One study by the USDA Forest Service has estimated that 36 million urban trees are lost each year in the U.S. Estimated loss of benefits from trees in urban areas is conservatively valued at $96 million per year. These benefits include cooling urban areas, lowering carbon emissions, removing pollution and mental health benefits amongst many others. While trees and their benefits are needed more now than ever, it’s not too late to change the trend. Continue reading “Urban Tree Loss And How To Stop It”

The Many Lives Of Christmas Trees

By: Dan Buckler, Urban Forest Assessment Specialist, daniel.buckler@wisconsin.gov

There aren’t any permanent trees in this part of Kevin Naze’s yard, but Christmas trees help blunt the winter winds for cardinals and other visiting birds.

In last month’s newsletter we posted a survey on how readers use their Christmas tree following its initial use as an umbrella for gifts.

Readers came through with pragmatic, delightful and creative ways that they put their stray Christmas trees to work. Continue reading “The Many Lives Of Christmas Trees”

Wheels To Woods Program – Health Benefits Of Educating Kids Outdoors

Some organizations are working to get children outside due to increasing worry over “nature deficit disorder.” Nature deficit disorder, a term popularized by Richard Louv term in his 2005 book “Last Child in the Woods: Saving Our Children from Nature Deficit Disorder,” describes a concern that children are more disconnected from nature than ever due to using technology indoors instead of playing outside. There are very real mental and physical health benefits that come from interacting with nature. Continue reading “Wheels To Woods Program – Health Benefits Of Educating Kids Outdoors”

DNR Foresters Partner with LEAF Program to Update Forester Activity Guide

In 2008, LEAF, Wisconsin’s K-12 Forestry Education Program, created a Forester Activity Guide. The intent of the guide was to help foresters lead age-appropriate, interactive, hands-on classroom programs for students in grades K-8 with a minimum amount of advanced preparation. The guide was promoted to foresters throughout Wisconsin and even included as part of programming during new forester orientation.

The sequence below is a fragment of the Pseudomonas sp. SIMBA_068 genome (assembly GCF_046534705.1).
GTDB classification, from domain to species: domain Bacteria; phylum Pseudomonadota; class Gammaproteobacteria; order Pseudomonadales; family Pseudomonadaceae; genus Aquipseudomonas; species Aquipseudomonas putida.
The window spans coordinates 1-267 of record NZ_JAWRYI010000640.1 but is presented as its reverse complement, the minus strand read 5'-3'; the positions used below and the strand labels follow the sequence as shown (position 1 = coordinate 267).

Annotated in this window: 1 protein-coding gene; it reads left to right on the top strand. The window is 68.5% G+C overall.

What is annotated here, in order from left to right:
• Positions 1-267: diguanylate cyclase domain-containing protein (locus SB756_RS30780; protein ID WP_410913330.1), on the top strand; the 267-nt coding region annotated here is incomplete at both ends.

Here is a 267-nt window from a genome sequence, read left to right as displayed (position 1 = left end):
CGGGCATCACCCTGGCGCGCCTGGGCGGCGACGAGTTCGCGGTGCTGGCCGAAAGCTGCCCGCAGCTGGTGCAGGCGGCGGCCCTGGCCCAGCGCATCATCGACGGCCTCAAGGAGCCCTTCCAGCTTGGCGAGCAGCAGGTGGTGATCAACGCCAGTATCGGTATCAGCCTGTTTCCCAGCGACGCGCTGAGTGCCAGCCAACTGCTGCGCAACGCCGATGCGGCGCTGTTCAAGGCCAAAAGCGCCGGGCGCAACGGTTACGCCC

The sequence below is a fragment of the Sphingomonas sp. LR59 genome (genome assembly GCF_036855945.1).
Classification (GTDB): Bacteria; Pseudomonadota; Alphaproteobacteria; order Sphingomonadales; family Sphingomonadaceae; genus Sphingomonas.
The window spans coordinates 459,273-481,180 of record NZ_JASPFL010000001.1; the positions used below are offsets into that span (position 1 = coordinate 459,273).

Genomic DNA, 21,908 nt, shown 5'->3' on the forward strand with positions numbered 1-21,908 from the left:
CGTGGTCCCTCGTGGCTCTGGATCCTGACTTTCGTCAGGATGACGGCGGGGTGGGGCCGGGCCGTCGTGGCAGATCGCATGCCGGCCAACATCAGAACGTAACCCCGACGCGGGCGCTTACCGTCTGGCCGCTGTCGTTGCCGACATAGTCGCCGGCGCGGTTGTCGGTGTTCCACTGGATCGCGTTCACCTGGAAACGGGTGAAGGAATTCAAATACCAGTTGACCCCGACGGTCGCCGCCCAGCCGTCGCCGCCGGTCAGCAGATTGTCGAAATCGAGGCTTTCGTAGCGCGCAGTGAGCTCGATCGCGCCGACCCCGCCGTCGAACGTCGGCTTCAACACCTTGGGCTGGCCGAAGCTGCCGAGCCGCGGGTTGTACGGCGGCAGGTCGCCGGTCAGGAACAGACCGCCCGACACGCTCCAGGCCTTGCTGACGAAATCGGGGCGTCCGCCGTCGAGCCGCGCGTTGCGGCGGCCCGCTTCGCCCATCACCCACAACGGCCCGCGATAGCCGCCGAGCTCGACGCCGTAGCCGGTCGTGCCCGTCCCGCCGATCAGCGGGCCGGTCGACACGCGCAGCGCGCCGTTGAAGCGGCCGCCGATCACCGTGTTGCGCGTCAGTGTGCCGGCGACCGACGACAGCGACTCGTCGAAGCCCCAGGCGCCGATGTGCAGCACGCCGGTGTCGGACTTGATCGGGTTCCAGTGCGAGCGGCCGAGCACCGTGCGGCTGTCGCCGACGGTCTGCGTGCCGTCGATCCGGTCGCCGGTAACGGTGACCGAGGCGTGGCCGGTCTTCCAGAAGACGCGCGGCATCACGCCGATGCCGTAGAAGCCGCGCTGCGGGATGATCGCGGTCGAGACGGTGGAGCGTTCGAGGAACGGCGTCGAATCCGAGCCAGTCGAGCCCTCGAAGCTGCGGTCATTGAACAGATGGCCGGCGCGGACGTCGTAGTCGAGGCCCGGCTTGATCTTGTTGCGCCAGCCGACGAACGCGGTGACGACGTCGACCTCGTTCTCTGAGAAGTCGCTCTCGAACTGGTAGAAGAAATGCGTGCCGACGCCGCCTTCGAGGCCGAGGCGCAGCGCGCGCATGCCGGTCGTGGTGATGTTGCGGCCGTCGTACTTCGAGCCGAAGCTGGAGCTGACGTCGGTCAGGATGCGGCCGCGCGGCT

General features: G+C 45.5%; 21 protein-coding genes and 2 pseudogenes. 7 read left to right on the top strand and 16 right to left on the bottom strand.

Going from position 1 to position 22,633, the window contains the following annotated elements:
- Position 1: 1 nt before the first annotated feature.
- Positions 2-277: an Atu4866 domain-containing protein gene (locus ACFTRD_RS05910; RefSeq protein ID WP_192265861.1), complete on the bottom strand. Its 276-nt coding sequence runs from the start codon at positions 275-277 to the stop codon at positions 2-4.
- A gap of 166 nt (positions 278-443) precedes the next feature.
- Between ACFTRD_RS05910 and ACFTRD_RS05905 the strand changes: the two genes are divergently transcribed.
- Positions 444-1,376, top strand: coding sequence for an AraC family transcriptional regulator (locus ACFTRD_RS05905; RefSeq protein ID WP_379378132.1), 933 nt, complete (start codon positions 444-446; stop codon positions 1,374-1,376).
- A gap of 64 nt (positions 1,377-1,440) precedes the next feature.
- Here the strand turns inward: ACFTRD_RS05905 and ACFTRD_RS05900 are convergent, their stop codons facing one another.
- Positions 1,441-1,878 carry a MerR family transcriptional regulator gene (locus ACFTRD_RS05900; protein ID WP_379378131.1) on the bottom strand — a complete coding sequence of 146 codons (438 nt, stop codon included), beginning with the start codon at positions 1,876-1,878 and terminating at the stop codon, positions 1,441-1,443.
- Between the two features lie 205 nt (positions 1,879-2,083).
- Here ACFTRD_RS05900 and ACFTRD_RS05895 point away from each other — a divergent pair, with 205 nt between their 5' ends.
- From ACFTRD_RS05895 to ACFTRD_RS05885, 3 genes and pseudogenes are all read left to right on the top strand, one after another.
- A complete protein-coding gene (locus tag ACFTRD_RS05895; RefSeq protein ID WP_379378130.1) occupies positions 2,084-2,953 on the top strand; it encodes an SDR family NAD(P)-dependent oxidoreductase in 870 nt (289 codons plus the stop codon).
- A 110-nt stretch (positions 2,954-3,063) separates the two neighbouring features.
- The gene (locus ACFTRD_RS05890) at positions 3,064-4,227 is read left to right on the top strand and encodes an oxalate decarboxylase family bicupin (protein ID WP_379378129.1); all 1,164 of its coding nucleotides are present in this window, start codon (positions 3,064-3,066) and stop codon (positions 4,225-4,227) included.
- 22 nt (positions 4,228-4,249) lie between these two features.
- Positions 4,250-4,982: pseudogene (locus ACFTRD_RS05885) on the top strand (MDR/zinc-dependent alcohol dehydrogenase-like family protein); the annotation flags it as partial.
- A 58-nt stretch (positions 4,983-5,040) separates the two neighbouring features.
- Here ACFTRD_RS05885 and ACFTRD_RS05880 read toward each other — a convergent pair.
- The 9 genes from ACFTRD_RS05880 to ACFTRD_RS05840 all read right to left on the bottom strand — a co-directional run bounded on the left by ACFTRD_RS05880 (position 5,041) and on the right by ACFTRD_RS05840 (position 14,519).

Front page of the Forester Activity Guide. Credit: LEAF

In fall 2021, LEAF staff, working with Kirsten Held, determined that an update to the guide was overdue. To be certain a new guide would meet the needs of current foresters, LEAF sought input from professionals around the state who have both field experience and an enthusiasm for working with students.

The following DNR Division of Forestry staff partnered with LEAF to create a new and improved Forester Activity Guide: Brooke Ludwig, Eau Claire; Steven Kaufman, Oconto Falls; Kara Oikarinen, Washburn; Scott Mueller, Medford; Sarah Ward, Montello; and Brian Wahl, Fitchburg.

The new Forester Activity Guide builds upon the goals set for the original K-8 guide by including more opportunities for outdoor learning around themes that foresters are frequently asked about: What Do Foresters Do?; Caring for the Forest; Forest Products & Benefits, Tree Planting and Natural Restoration and Fire.

All activities include tips for modifying lessons to urban settings and suggestions on how to use the lessons with learners from grades K-12. Lessons in the new guide all have slideshow presentations that foresters can use if their visits must take place in an indoor setting and require even less advanced preparation than lessons for the original guide. Continue reading “DNR Foresters Partner with LEAF Program to Update Forester Activity Guide”

Urban Ecology Center’s Neighborhood Transformation Training Available

Reserve your spot for an intensive online training with the Urban Ecology Center focusing on neighborhood transformation. The five-part training will help participants make connections between kids, parks, cities and the wider world. Save your space by submitting an application for the March 2023 session. Continue reading “Urban Ecology Center’s Neighborhood Transformation Training Available”